On June 5, 1981, the HIV/AIDS epidemic was officially recognized for the first time. They didn’t know what it was yet, but the CDC in the United States “reported cases of young gay men dying from a rare pneumonia.” A lot has changed in 37 years, and people who are diagnosed with HIV today have a much different experience than those who were diagnosed in the early days. That group–collectively known as Long Term Survivors– have had diverse experiences, but they also have many things in common: they were all diagnosed at a time when there was little hope of survival, many watched their friends and community die and believed they would be next, and today they are the first generation who is aging with HIV, which has its own unique challenges.
“Health departments, HIV services organizations and the community are focused on “ending AIDS” and “getting to zero”– goals that are lofty but leave those living longest with HIV feeling isolated and left behind,” Tez Anderson founder of Let’s Kick ASS (AIDS Survivor Syndrome) writes for Plus Magazine. “Before we end AIDS, let’s take care of the needs and issues of long-term survivors, people who have lived with HIV for 25 and 35-plus years. Our lives were dramatically changed by the epidemic, and it feels like the community has moved on. The meme ‘we lost an entire generation to AIDS’ is wrong. We lost much of a generation, but there are many of us still here, surviving against the odds.”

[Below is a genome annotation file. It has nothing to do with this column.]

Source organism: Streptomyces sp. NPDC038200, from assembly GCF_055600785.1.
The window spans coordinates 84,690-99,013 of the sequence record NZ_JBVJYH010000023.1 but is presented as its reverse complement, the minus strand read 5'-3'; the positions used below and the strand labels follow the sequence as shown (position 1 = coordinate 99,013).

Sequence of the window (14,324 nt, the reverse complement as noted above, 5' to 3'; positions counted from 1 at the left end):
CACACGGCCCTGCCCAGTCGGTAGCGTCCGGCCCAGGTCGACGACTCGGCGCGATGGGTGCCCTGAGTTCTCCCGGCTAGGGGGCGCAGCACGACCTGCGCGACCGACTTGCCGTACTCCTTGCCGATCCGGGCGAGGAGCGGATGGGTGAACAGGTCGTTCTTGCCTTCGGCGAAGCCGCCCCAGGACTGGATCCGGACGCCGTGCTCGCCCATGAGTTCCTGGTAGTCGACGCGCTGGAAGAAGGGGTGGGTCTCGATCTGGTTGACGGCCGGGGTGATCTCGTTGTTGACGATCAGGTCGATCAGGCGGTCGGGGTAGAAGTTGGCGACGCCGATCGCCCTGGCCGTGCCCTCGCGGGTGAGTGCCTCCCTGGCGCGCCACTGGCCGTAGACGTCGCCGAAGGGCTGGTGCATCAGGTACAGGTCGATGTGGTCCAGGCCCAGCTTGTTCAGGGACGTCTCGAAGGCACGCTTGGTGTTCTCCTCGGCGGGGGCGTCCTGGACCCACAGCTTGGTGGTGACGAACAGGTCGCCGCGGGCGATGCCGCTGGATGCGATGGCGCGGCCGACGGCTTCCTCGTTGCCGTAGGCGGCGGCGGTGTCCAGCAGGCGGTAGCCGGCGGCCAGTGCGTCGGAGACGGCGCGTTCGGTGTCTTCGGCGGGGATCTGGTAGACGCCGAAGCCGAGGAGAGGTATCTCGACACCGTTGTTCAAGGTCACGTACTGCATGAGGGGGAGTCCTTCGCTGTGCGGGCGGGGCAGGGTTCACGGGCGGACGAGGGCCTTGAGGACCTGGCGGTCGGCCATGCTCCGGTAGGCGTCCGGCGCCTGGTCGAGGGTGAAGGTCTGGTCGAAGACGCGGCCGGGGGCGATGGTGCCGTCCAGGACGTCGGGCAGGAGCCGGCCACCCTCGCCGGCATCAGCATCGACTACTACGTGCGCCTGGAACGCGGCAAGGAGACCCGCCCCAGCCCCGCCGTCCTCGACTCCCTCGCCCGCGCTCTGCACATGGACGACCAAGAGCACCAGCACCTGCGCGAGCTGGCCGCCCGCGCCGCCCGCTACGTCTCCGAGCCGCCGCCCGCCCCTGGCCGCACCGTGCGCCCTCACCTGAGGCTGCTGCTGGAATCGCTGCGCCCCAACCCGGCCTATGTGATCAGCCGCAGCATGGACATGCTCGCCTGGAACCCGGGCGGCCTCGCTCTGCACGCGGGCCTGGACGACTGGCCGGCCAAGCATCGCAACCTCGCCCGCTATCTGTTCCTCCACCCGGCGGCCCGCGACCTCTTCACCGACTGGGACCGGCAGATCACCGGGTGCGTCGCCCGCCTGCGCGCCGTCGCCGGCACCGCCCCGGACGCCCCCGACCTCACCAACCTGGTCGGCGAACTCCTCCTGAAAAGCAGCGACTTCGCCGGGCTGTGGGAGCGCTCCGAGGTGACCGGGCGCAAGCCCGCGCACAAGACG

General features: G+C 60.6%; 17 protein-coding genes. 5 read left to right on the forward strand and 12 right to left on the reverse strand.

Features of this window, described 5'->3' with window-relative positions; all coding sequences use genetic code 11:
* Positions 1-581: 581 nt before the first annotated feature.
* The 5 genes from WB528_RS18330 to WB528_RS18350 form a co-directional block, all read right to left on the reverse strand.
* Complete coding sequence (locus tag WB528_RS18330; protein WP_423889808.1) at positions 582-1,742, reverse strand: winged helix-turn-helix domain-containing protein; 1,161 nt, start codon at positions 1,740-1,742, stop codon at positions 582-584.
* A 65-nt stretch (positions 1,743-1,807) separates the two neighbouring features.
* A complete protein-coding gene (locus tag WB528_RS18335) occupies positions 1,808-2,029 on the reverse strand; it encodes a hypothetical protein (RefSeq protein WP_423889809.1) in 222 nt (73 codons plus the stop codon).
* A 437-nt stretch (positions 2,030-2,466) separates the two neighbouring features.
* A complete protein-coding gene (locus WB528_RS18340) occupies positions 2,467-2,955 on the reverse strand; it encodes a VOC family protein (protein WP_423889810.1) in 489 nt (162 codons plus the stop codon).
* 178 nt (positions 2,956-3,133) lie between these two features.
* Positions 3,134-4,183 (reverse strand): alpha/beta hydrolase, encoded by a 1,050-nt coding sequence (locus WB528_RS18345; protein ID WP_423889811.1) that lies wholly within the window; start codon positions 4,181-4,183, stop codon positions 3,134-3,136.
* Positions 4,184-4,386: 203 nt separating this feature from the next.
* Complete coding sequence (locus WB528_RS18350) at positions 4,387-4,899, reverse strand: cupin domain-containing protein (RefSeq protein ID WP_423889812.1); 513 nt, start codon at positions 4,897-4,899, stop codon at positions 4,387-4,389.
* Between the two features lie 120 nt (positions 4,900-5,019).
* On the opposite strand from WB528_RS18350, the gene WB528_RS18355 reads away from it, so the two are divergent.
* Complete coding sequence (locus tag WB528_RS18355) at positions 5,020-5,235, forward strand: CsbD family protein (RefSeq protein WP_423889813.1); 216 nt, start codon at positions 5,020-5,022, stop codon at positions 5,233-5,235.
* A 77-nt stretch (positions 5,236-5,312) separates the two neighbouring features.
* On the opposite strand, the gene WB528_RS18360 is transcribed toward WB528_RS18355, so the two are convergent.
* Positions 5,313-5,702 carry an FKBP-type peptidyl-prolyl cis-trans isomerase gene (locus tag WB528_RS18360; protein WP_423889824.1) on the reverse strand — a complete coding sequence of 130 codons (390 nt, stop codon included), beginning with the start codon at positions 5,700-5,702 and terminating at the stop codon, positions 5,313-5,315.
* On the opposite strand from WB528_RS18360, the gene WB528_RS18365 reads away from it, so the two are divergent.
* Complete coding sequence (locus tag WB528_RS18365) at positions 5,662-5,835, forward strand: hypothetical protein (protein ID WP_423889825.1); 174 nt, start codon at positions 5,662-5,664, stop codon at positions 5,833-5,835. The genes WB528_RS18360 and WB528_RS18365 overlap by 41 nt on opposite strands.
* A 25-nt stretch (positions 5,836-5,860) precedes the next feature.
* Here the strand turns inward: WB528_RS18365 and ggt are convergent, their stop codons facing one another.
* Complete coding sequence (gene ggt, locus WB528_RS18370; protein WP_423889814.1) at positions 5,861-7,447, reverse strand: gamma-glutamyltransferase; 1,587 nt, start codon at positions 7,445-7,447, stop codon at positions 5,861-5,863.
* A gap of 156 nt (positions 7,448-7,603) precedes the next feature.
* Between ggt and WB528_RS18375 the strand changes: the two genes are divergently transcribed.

June 5 marks Long Term Survivors Day, a day which “celebrates and honors long-term survivors of the epidemic and raises awareness of their needs, issues and journeys.”
Winnipeg man alive 30 years after HIV diagnosis
HIV Long-Term Survivors Awareness Day
These Gay Men Have Spent 30 Years Learning How To Be Long-Term HIV Survivors
‘I Spent Decades Planning to Die.’ What It’s Like to Survive HIV for More Than 30 Years
For Long Term Survivors:
HIV Long-Term Survivors League– a private, moderated Facebook Group Page.